5. The other side of the cable connects the plug to the USB port.

This is an image of the connections; it's for the hardware configuration:

Testing and accessing the serial COM interface

Once the driver is installed, we have here the Port COM, which is already installed:

Tip

This configuration is for Windows installation; if you have different operating system, you need to do different steps.

How get the Device Manager screen: On your windows PC, click on the Start icon, go to Control Panel, select System, and then click on Device Manager.

In the following screenshot, you can see the device manager of the USB serial port:

  1. Open the terminal in PuTTY, and select Serial Communication as COM3, Speed as 115200, Parity as None, and Flow Control as None; click on Open:

  2. When the blank screen appears, press Enter on your keyboard:

  3. This initiates a connection to your Pi board and asks for your username and password; you will see a screen like the following screenshot, with the authentication login:

  4. The default username for the Raspberry Pi Zero is pi, and the password is raspberry:

 

Connecting to the home network and accessing remotely


Our Raspberry Pi will be working in a real network, so it needs to be set up to work with all the devices that will be together. For this reason, we need to configure our home network. We will show you how to use the Ethernet adapter and the Wi-Fi plug that can be used in the Raspberry Pi Zero.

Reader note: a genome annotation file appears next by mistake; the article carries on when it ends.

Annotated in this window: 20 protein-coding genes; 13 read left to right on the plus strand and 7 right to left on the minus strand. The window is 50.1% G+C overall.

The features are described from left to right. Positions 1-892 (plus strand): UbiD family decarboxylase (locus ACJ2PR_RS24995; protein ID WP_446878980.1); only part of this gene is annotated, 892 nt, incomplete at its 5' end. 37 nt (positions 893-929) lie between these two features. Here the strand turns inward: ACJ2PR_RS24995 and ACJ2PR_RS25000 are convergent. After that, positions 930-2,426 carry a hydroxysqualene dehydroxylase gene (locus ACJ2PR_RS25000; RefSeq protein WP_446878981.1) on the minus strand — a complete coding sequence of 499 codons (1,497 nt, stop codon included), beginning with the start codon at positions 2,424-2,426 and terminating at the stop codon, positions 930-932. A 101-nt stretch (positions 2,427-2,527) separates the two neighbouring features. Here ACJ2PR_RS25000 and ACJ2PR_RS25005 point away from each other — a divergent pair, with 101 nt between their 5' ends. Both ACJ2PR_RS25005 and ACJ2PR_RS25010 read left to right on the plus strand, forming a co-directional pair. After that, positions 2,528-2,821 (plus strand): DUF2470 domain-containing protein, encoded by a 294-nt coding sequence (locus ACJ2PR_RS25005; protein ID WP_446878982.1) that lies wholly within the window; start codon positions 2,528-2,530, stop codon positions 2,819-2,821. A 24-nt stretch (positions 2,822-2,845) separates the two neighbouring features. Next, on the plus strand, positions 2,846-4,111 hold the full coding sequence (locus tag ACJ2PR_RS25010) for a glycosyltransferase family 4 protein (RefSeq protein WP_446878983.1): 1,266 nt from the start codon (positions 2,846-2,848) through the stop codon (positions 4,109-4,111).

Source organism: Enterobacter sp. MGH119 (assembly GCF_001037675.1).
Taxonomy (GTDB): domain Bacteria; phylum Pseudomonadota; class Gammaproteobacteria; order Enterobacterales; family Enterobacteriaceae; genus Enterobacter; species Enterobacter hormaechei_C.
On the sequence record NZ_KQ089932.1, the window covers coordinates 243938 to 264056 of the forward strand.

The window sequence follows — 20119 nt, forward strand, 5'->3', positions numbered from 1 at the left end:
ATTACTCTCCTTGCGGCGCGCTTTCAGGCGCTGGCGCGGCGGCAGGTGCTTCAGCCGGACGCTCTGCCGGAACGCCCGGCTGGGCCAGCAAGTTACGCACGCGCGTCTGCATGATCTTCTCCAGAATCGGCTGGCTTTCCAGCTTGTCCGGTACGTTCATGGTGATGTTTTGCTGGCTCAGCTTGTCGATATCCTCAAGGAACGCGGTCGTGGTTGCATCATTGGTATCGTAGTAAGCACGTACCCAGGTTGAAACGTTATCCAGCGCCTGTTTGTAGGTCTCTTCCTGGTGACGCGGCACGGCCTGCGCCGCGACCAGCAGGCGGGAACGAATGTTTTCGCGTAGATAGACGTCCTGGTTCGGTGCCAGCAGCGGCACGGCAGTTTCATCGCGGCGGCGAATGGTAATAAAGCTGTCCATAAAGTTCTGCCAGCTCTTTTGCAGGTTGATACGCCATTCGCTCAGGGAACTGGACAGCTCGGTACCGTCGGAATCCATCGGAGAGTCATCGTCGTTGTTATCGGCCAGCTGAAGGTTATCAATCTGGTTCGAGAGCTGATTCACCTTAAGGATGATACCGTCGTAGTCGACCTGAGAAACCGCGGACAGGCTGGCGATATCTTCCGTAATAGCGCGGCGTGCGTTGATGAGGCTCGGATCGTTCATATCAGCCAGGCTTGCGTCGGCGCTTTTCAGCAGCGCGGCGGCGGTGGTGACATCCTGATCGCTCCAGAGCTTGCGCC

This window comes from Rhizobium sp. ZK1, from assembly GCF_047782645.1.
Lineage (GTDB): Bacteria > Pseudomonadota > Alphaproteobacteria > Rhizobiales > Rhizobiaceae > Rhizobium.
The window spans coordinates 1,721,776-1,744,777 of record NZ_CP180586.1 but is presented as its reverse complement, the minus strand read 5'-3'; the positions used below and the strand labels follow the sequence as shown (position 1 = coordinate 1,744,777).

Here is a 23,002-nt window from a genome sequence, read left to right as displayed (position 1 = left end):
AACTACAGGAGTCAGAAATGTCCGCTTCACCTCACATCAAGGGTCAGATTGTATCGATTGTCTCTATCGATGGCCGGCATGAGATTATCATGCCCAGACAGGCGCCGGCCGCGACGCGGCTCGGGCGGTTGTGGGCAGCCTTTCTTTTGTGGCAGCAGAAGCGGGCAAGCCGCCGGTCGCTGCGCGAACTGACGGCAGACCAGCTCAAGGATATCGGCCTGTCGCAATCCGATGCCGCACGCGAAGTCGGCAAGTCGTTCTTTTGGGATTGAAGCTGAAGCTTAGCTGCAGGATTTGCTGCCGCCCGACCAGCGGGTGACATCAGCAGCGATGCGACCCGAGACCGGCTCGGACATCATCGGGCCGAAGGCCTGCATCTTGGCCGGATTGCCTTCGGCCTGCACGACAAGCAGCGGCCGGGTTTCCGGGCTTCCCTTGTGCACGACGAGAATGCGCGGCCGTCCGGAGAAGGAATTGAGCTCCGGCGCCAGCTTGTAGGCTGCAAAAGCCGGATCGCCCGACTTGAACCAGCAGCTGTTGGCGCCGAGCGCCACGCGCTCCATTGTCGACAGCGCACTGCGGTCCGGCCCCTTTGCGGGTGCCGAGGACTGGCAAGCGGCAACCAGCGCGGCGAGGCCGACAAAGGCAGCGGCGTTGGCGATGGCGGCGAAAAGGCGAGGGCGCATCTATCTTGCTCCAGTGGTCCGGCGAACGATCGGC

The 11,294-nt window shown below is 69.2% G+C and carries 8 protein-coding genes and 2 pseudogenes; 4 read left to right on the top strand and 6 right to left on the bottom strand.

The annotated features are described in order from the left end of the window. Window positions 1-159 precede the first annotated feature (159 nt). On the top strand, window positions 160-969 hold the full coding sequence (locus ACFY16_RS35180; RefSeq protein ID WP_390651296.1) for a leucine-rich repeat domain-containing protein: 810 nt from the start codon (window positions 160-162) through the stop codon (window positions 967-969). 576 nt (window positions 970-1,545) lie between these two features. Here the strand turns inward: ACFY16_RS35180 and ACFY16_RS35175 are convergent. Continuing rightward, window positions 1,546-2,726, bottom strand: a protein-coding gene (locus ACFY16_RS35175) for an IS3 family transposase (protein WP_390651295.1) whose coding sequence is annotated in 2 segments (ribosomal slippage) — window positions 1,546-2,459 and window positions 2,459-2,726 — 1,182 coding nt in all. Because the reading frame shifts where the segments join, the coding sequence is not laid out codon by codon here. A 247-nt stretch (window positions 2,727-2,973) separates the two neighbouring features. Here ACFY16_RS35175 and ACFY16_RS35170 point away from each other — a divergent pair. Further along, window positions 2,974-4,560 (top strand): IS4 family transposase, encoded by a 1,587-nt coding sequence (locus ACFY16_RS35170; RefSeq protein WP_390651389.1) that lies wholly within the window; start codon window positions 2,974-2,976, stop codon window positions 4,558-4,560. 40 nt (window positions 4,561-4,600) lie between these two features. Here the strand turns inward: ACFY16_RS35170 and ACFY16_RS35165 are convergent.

Connecting with an Ethernet adapter

If you want to connect our Raspberry Pi Zero to the local network, you need to use a USB OTG Host Cable - MicroB OTG male to female from Adafruit. You can find it here: https://www.adafruit.com/products/1099. The board that we're using doesn't have an Ethernet connector, so it's necessary to use it to communicate with the devices from outside.

In the following image, we can see the Ethernet adapter connected to the Raspberry Pi Zero:

This is the connector that you can use to connect your Ethernet adapter and make a link to the network:

Now we need to follow the next steps to configure the Ethernet connection adapter:

  1. Connect your adapter to the converter; I used a TRENDnet NETAdapter, but you can use an Ethernet Hub and USB Hub with Micro USB OTG Connector from Adafruit. You can find it here: https://www.adafruit.com/products/2992m. This is a hub and can be connected to the Ethernet cable or USB devices.

  2. Verify the router configuration, and after both LEDs start blinking, you can see the IP address in your configuration. The DHCP server assigns the IP address to the Raspberry Pi.

This is what you will see as your router configuration on your hostname raspberrypi: